Taylor Sheridan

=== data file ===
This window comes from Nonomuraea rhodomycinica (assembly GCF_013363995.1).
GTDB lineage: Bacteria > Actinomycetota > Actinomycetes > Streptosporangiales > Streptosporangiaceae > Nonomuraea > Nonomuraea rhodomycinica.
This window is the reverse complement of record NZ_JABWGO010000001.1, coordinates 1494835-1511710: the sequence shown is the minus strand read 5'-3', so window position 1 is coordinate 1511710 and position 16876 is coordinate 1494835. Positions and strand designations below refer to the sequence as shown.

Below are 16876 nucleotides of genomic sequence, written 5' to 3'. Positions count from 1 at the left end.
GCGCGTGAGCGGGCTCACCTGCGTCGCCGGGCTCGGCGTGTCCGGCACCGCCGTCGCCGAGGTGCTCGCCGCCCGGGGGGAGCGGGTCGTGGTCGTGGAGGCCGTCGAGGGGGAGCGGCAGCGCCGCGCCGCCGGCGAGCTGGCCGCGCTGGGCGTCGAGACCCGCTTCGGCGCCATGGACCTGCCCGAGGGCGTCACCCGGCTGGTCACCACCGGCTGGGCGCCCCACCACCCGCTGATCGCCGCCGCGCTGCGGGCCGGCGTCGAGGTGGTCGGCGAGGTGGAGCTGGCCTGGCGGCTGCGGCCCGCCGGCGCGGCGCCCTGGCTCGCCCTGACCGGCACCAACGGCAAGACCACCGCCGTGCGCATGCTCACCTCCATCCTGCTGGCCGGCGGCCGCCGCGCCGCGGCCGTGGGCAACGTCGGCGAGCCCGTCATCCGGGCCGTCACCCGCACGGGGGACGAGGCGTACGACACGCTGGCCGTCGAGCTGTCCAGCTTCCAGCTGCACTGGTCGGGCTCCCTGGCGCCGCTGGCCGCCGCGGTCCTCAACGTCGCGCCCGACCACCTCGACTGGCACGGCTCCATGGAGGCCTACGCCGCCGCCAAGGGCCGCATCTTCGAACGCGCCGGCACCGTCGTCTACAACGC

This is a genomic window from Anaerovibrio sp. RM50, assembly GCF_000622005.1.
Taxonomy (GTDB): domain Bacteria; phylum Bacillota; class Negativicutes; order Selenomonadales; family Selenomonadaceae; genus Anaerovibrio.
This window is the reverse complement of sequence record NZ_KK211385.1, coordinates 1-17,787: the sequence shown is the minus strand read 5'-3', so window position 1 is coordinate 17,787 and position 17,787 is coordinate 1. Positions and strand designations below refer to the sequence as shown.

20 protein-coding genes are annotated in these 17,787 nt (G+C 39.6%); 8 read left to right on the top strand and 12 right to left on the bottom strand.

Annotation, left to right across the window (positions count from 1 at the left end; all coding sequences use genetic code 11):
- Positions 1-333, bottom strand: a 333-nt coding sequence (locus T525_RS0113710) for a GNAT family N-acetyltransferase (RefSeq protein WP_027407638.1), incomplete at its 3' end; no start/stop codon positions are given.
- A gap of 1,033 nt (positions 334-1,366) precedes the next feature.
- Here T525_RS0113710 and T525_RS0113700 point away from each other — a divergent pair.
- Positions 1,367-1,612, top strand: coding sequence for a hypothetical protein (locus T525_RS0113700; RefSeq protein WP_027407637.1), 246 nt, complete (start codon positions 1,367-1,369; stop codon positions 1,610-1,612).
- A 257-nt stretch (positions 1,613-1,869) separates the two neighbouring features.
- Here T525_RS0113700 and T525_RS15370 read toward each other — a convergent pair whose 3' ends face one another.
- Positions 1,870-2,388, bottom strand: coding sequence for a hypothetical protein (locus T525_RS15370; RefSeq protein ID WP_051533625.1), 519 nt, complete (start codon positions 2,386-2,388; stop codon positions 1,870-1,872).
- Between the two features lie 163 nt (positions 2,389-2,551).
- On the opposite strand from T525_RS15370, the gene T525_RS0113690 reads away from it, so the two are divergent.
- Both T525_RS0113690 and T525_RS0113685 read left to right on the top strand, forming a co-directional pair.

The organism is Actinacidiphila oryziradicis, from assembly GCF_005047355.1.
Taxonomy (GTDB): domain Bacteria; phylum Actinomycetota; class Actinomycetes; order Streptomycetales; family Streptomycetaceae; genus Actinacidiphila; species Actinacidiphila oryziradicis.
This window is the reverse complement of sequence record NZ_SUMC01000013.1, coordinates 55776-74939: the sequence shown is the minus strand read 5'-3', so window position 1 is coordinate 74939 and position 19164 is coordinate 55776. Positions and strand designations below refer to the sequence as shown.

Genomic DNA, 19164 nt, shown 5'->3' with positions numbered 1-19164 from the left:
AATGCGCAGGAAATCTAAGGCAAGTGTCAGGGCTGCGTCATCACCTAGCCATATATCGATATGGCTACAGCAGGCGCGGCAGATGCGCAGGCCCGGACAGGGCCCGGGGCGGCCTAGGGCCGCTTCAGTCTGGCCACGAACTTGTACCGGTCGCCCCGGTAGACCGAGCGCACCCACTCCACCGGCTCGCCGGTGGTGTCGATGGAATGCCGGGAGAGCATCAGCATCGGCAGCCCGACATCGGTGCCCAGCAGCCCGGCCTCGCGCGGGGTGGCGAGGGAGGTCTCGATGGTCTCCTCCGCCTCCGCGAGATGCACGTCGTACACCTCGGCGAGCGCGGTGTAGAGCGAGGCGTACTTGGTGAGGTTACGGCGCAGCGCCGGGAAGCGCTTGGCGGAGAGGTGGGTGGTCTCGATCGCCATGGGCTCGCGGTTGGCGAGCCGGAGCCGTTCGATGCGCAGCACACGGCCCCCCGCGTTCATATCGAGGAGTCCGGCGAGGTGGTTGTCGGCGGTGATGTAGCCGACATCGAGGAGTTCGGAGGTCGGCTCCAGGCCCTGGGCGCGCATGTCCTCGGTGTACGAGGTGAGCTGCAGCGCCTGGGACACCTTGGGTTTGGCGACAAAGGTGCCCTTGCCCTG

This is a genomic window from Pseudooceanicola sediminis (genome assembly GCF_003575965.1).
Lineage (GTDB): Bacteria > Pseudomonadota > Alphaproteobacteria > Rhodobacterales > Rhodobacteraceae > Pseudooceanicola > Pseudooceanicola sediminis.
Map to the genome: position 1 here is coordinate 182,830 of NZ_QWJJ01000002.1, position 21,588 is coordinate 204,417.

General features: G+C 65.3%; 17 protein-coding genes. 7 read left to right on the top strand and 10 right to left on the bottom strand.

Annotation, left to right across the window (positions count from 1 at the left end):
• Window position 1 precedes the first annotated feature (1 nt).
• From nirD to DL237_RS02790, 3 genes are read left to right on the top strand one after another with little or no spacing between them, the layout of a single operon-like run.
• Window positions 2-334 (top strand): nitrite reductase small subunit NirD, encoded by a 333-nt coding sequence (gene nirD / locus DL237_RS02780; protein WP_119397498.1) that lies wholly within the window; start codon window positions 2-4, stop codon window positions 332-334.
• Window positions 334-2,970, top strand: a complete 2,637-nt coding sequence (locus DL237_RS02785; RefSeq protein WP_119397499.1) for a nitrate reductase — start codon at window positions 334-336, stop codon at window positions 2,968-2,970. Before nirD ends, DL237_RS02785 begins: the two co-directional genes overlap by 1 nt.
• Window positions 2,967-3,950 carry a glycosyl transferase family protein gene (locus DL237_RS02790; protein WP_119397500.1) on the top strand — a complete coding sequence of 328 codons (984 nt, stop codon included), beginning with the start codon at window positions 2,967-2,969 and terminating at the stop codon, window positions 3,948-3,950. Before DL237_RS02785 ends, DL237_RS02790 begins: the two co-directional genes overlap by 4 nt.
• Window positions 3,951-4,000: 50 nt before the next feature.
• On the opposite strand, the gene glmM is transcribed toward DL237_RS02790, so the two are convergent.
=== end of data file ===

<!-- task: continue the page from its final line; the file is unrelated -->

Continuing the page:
Taylor Sheridan was an American actor and screenwriter who was best known for writing the screenplay for the widely-praised crime drama "Sicario" (2015). Before he was writing screenplays for movies, however, Sheridan was just another working actor in Hollywood. He started his career in the mid-90s with bit parts on TV shows like "Walker, Texas Ranger" (CBS, 1993-2001) and "Dr. Quinn, Medicine Woman" (CBS, 1993-98), and continued landing mostly guest spots well into the early 2000s. His big break came in 2005 when he landed a recurring role as Danny Boyd on the teen drama "Veronica Mars" (UPN/The CW, 2004-07). Sheridan appeared on five episodes of the cult show, before it was abruptly cancelled in 2007. Undeterred, Sheridan continued auditioning for TV parts and in 2008 nabbed what would be his most memorable acting role as Deputy Chief David Hale on the biker drama "Sons of Anarchy" (FX, 2008-2014). Sheridan appeared on 21 episodes of series, thus becoming a familiar face to the show's die hard fans. By the early 2010s, however, Sheridan was beginning to feel like his acting career had hit a dead end. Realizing he would never be promoted to leading man status in movies or on TV, he started to gravitate towards writing. Sheridan loved the freedom that writing offered, and soon enough decided to put all of his energy into writing a screenplay about the American drug trade. That script would turn out to be "Sicario," which was released to rave reviews in 2015, thus catapulting Sheridan from obscurity to a newfound status one of Hollywood's A-list scribes (something he was never able to achieve in his decade-plus as an actor). Sheridan's follow-up writing effort, the 2016 western "Hell or High Water," was equally as well-received, thus further cementing his burgeoning status as one of the hottest new writers in Hollywood, complete with a Oscar nomination for Best Original Screenplay. The following year Sheridan made his directorial debut with the thriller "Wind River," which he also wrote the screenplay for. That film, which starred Elizabeth Olsen and Jeremy Renner, premiered in 2017.